“I think the fact is obviously WWE, as everybody knows, is entertainment,” Whitaker said. “Moving that to one side, it is first and foremost a live event arena attraction that has a television component. That has the live events component. It has consumer products, merchandising, licensing, it has online and digital publishing response to it. So the same lines of business that sit in an entertainment company, sit in sporting brands as well.”
“While there is no quote-unquote similarity necessarily between a pure sport and an athletic form of entertainment,” Whitaker said.
He explained how the day-to-day operations of pro wrestling and a combat-sports promotion like Glory are very similar.
“The fact remains that there are the fundamental disciplines of marketing and public relations supporting all those lines of business that make a lot of the same work that you need to do with a sports league or a sports brand the same as you would for entertainment,” he concluded.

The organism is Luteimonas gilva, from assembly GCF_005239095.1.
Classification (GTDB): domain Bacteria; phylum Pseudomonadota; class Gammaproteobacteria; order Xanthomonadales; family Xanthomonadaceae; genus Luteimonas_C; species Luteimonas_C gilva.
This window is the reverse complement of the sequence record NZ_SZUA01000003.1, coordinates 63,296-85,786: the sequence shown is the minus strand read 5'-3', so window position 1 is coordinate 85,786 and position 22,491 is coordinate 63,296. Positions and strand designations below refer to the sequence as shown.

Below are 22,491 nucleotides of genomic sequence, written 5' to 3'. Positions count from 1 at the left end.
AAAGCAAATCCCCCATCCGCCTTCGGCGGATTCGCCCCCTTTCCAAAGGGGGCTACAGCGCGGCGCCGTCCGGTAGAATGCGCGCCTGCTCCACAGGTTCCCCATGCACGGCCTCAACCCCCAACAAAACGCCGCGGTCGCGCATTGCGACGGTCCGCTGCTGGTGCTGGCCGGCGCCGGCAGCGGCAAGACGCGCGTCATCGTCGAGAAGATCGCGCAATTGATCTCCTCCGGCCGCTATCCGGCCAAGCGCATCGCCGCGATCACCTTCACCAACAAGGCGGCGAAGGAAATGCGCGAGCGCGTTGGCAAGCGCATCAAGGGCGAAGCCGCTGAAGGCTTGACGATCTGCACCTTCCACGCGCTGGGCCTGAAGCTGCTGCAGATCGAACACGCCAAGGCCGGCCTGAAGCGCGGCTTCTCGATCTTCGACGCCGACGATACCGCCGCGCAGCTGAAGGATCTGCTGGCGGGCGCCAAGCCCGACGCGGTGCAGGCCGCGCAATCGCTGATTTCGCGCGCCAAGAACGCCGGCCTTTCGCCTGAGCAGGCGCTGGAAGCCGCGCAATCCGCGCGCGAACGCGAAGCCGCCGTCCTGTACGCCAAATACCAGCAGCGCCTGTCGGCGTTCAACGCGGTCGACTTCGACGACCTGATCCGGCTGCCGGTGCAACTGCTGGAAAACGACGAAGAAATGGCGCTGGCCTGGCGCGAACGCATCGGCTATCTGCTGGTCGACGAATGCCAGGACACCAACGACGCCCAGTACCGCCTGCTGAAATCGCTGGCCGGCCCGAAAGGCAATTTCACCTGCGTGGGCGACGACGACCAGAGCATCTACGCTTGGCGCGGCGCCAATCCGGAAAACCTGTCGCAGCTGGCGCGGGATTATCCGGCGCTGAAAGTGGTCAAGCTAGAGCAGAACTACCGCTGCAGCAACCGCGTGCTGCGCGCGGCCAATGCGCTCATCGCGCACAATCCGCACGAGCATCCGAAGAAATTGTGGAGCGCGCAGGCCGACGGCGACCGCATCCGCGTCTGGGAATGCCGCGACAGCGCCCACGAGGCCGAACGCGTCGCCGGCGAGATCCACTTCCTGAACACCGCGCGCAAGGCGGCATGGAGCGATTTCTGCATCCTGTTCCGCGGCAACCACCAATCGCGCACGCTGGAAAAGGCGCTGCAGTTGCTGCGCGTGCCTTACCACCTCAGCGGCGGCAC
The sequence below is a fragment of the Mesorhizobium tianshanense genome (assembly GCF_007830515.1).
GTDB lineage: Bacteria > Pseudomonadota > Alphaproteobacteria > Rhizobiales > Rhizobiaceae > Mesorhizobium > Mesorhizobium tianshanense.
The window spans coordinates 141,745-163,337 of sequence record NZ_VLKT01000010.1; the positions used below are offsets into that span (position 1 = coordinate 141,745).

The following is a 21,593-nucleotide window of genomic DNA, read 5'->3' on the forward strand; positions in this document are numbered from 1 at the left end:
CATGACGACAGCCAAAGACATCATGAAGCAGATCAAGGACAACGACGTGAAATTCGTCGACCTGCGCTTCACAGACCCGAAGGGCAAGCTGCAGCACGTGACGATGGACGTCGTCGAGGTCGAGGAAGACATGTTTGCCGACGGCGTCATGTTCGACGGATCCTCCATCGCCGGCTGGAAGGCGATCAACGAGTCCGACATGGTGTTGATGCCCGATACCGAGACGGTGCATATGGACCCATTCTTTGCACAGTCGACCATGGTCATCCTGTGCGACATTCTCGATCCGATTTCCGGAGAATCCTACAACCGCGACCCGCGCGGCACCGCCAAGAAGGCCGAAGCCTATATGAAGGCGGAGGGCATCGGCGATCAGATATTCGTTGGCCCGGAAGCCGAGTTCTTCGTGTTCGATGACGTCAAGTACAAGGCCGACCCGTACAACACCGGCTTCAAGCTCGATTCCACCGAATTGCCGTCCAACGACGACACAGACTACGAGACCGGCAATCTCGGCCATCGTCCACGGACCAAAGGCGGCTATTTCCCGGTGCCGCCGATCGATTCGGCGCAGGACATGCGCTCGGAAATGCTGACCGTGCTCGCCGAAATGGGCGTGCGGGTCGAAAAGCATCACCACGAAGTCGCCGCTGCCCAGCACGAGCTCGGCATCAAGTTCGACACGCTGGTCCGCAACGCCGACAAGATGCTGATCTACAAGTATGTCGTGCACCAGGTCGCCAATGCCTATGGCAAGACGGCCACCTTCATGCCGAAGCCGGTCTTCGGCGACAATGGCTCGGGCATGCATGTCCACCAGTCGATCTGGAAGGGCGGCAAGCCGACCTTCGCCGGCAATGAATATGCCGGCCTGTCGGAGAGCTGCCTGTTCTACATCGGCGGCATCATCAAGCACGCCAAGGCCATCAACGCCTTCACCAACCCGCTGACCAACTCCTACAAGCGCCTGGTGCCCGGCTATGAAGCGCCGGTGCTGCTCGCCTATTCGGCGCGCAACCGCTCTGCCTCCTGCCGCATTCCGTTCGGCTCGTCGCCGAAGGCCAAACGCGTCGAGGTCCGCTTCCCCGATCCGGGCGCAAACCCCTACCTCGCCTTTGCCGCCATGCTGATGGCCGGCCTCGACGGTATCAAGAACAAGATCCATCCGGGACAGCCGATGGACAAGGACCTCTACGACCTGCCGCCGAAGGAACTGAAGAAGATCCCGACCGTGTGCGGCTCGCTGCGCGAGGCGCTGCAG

Whitaker referred to Glory as an “emerging global super league” and said the overall goal is “to build out Glory, and the intellectual property that Glory is, across all lines of business.
"To build out the successful multi-line business that any sports league aspires to, whatever sport that happens to be that operates globally,” he continued. “We are very much fixated on building a successful multi-divisional business, a major global attraction where it’s watched by millions and millions of viewers on a regular basis. One in which we deliver many more live events where we build out and develop the other lines of business, such as at some point pay-per-view. And everything that goes along with having a healthy super league.”
Glory already has the popularity abroad. The U.S. is obviously its toughest challenge and now its main focus. They were able to land the deal with SPIKE after only a little over a year in existence. Even with the talent pool it has acquired, along with developing new talent, it could still fail. However, it appears as if it will be making the hardest effort and best attempt at succeeding yet.
“We believe we are the next big thing, but we’re not there yet,” a confident but honest Whitaker said. “We’re quite a ways away from being a billion or multi-billion dollar brand. We firmly believe that give us a few years and come and check on us then. We believe we have something really amazing here and we are really are on our way with SPIKE TV.”
Maybe Lloyd Dobbler was right. Maybe kickboxing really is the sport of the future. If Glory succeeds in the U.S. we’ll know he was.
Michael Stets is a Featured Columnist for Bleacher Report. All quotes were obtained first hand unless otherwise noted.